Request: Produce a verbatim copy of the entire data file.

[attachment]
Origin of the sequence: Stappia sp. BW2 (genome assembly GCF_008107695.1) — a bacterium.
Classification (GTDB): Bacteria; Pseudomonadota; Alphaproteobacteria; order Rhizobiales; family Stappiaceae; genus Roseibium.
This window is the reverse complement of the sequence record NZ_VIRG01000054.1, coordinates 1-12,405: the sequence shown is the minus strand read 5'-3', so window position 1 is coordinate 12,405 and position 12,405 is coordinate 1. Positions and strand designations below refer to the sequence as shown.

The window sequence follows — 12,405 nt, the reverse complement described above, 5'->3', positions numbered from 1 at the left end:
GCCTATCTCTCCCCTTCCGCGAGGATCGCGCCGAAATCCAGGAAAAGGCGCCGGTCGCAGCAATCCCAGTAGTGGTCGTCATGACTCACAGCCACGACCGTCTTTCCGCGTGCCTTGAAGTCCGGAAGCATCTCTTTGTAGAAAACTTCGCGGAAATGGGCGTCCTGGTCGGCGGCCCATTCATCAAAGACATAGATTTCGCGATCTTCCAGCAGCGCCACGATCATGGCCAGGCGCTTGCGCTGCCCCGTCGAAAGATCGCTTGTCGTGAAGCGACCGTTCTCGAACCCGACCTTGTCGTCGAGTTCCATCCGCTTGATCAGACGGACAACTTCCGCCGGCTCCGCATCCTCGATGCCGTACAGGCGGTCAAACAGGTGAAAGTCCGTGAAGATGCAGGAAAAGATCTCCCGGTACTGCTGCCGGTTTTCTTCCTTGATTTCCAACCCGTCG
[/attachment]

Origin of the sequence: Stappia sp. BW2 (genome assembly GCF_008107695.1) — a bacterium.
Classification (GTDB): Bacteria; Pseudomonadota; Alphaproteobacteria; order Rhizobiales; family Stappiaceae; genus Roseibium.
This window is the reverse complement of the sequence record NZ_VIRG01000054.1, coordinates 1-12,405: the sequence shown is the minus strand read 5'-3', so window position 1 is coordinate 12,405 and position 12,405 is coordinate 1. Positions and strand designations below refer to the sequence as shown.

The window sequence follows — 12,405 nt, the reverse complement described above, 5'->3', positions numbered from 1 at the left end:
GCCTATCTCTCCCCTTCCGCGAGGATCGCGCCGAAATCCAGGAAAAGGCGCCGGTCGCAGCAATCCCAGTAGTGGTCGTCATGACTCACAGCCACGACCGTCTTTCCGCGTGCCTTGAAGTCCGGAAGCATCTCTTTGTAGAAAACTTCGCGGAAATGGGCGTCCTGGTCGGCGGCCCATTCATCAAAGACATAGATTTCGCGATCTTCCAGCAGCGCCACGATCATGGCCAGGCGCTTGCGCTGCCCCGTCGAAAGATCGCTTGTCGTGAAGCGACCGTTCTCGAACCCGACCTTGTCGTCGAGTTCCATCCGCTTGATCAGACGGACAACTTCCGCCGGCTCCGCATCCTCGATGCCGTACAGGCGGTCAAACAGGTGAAAGTCCGTGAAGATGCAGGAAAAGATCTCCCGGTACTGCTGCCGGTTTTCTTCCTTGATTTCCAACCCGTCG